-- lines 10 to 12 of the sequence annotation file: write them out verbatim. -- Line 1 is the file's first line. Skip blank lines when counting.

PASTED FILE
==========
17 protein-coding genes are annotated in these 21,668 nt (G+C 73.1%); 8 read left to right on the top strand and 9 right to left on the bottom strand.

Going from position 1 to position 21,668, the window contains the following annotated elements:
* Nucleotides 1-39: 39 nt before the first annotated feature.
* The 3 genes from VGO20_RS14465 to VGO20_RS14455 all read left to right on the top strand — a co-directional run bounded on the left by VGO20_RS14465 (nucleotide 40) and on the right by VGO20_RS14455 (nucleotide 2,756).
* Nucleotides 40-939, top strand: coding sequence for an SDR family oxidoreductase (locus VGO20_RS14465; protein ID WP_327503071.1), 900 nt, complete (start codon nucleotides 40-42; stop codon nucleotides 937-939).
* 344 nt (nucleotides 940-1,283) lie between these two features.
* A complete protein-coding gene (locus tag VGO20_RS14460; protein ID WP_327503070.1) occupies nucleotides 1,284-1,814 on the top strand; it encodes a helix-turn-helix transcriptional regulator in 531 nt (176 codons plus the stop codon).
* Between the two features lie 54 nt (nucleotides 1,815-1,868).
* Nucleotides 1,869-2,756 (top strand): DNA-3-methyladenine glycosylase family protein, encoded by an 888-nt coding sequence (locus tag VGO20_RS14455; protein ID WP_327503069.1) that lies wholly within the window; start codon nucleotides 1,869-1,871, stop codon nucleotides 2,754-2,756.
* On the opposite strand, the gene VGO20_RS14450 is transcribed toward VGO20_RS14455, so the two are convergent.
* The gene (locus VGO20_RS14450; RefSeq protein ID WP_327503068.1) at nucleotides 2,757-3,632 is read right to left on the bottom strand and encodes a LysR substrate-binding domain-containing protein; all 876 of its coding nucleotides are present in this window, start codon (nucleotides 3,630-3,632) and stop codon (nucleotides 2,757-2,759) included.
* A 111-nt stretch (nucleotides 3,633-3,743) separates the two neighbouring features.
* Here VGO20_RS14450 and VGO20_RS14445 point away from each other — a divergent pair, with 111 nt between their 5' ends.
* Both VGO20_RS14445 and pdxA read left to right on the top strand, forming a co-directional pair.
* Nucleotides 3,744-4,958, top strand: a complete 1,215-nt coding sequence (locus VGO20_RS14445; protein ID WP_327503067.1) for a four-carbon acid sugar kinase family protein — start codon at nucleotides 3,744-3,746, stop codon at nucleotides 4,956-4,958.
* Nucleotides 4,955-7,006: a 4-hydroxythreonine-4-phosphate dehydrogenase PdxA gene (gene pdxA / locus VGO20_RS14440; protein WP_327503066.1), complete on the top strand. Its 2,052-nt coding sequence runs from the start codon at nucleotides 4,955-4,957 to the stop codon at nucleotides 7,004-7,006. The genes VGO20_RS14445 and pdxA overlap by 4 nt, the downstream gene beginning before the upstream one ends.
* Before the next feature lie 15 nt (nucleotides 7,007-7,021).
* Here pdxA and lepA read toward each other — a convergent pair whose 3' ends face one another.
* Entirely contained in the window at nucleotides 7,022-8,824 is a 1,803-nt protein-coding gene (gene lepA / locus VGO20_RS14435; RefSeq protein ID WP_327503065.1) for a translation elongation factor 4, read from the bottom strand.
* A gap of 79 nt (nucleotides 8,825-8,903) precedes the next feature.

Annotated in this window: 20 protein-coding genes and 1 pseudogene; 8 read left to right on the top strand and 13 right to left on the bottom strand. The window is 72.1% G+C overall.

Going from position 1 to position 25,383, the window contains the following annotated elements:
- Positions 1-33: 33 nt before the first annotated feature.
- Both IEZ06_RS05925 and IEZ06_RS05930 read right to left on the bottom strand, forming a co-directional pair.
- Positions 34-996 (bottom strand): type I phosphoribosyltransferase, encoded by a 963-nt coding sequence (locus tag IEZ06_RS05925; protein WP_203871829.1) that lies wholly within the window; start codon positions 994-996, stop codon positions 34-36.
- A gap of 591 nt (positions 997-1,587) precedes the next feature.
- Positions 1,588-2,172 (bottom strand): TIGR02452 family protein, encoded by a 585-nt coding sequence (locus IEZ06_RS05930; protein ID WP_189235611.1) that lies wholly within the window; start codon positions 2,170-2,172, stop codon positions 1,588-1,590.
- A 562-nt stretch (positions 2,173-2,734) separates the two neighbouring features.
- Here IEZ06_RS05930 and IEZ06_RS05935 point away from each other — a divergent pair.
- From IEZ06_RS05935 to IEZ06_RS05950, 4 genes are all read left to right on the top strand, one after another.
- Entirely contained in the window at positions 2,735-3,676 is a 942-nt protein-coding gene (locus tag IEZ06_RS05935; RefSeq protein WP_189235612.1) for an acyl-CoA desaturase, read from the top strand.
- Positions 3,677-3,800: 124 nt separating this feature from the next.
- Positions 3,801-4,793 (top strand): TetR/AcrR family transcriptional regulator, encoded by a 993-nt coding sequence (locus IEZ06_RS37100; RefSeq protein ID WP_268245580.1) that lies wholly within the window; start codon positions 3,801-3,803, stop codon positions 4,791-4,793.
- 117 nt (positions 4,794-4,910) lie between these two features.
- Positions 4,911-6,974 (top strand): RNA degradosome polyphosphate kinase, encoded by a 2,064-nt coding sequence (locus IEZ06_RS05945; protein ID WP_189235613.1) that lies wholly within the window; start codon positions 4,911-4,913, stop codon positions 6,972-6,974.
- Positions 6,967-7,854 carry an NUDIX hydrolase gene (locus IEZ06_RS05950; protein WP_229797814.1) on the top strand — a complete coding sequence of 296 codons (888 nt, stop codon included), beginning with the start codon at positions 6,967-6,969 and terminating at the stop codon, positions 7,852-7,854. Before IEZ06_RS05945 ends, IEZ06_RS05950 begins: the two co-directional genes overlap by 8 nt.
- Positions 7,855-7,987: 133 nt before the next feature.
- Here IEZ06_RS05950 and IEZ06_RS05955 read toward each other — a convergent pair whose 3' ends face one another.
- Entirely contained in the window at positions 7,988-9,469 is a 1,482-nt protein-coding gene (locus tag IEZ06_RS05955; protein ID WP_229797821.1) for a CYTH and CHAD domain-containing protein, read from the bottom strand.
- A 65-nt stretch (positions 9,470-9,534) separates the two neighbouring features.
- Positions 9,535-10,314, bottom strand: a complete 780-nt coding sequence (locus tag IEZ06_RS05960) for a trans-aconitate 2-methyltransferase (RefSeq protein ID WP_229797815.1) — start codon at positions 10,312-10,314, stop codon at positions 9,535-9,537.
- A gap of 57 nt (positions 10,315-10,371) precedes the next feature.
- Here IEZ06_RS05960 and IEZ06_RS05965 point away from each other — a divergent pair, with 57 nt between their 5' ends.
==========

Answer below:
* On the opposite strand, the gene VGO20_RS14450 is transcribed toward VGO20_RS14455, so the two are convergent.
* The gene (locus VGO20_RS14450; RefSeq protein ID WP_327503068.1) at nucleotides 2,757-3,632 is read right to left on the bottom strand and encodes a LysR substrate-binding domain-containing protein; all 876 of its coding nucleotides are present in this window, start codon (nucleotides 3,630-3,632) and stop codon (nucleotides 2,757-2,759) included.
* A 111-nt stretch (nucleotides 3,633-3,743) separates the two neighbouring features.